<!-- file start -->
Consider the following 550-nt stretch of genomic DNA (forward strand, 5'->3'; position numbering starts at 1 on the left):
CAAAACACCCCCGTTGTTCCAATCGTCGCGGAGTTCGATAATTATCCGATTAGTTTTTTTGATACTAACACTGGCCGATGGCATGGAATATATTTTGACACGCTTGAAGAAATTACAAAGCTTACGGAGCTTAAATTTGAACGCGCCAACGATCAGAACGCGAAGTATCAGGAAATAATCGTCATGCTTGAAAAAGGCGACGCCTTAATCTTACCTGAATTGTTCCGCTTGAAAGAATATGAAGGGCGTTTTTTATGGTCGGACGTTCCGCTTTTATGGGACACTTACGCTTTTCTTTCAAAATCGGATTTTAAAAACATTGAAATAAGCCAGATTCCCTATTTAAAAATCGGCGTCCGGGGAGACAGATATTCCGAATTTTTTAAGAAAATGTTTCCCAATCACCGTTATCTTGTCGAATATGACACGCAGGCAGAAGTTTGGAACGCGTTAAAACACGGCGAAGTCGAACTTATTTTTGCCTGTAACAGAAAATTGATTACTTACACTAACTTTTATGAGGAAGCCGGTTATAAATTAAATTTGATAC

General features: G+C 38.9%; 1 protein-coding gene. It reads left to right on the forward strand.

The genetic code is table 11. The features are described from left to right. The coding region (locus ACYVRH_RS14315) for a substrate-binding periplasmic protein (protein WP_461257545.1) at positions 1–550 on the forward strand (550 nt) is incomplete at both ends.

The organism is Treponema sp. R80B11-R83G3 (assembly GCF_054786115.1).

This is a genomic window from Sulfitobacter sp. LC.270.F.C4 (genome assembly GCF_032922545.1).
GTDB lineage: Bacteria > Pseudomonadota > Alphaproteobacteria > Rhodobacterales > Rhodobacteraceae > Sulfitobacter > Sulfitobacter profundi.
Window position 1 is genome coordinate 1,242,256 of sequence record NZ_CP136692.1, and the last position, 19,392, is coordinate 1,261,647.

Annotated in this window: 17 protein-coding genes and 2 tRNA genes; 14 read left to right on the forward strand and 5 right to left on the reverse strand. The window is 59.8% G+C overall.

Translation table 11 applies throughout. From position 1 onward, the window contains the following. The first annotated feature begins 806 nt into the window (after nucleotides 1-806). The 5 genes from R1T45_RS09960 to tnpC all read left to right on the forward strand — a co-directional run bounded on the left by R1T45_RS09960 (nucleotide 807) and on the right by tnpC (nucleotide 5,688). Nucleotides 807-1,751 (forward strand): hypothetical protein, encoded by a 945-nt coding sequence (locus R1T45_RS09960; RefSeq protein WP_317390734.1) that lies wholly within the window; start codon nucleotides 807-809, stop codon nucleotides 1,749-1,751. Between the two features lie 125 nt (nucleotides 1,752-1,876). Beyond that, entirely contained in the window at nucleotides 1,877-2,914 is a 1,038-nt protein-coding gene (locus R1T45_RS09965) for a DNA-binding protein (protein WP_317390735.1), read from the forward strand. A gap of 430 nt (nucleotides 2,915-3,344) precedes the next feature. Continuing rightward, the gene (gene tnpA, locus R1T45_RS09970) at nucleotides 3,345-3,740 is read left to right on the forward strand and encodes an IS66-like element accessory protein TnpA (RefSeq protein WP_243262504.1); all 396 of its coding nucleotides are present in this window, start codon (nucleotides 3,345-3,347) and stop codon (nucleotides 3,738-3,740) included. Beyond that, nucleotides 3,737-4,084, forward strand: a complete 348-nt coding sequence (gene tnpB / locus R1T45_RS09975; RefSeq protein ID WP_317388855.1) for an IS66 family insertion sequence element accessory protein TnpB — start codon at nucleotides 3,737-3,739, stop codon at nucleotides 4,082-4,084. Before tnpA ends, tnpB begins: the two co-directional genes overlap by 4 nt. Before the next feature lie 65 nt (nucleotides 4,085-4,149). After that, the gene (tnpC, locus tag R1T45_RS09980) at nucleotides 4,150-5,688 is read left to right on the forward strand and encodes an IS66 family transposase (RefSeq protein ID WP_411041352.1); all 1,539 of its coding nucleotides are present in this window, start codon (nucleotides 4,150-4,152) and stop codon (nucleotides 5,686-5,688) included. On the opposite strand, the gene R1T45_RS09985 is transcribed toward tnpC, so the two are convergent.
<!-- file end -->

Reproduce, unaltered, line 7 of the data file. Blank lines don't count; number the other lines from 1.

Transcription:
GTDB lineage: Bacteria > Pseudomonadota > Alphaproteobacteria > Rhodobacterales > Rhodobacteraceae > Sulfitobacter > Sulfitobacter profundi.